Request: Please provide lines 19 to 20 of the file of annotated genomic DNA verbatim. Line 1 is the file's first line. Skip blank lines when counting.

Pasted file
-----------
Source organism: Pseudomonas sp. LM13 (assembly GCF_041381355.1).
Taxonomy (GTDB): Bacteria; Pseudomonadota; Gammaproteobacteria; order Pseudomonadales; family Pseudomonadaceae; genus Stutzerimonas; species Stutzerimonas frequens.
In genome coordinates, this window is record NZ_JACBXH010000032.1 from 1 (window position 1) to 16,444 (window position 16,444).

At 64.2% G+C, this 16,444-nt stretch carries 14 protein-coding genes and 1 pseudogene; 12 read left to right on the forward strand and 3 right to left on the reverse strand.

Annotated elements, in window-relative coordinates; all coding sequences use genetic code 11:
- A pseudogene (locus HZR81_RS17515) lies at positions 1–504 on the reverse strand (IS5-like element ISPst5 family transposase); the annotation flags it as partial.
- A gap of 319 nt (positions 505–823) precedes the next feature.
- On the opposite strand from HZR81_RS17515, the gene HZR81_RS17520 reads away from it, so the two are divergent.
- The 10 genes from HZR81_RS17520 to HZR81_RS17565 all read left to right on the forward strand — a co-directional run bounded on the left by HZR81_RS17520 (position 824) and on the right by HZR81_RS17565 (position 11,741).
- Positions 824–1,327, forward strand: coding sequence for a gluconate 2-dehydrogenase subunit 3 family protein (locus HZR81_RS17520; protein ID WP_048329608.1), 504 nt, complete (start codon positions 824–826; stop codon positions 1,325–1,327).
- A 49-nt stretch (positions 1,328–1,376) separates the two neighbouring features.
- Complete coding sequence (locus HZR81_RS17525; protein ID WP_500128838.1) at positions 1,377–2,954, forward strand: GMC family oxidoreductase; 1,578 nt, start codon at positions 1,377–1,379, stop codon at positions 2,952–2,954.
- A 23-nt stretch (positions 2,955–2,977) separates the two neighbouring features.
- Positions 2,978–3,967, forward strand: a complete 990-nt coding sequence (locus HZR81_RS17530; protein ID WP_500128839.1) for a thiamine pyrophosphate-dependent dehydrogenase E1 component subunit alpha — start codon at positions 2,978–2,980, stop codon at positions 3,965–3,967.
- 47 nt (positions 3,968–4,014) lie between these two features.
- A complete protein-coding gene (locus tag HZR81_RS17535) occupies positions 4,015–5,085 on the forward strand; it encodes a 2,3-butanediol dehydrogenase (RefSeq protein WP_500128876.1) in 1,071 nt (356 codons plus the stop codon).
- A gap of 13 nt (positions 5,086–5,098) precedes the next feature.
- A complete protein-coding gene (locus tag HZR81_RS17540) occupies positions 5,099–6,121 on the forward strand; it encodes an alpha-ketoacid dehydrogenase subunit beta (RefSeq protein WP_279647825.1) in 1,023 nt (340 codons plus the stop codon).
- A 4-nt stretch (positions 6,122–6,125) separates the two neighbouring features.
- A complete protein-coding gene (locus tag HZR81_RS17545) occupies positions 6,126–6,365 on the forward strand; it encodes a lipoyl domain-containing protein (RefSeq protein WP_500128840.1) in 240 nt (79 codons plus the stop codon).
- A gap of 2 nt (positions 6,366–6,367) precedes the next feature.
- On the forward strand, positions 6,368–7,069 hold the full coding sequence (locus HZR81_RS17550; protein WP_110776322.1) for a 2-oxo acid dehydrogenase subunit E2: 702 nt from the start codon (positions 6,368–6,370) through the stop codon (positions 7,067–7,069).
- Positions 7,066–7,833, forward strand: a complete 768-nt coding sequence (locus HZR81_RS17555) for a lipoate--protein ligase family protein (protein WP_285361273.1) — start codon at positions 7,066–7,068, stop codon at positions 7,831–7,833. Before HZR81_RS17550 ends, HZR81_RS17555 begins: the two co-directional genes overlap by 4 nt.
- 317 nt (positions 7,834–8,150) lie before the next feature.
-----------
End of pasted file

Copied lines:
- A 4-nt stretch (positions 6,122–6,125) separates the two neighbouring features.
- A complete protein-coding gene (locus tag HZR81_RS17545) occupies positions 6,126–6,365 on the forward strand; it encodes a lipoyl domain-containing protein (RefSeq protein WP_500128840.1) in 240 nt (79 codons plus the stop codon).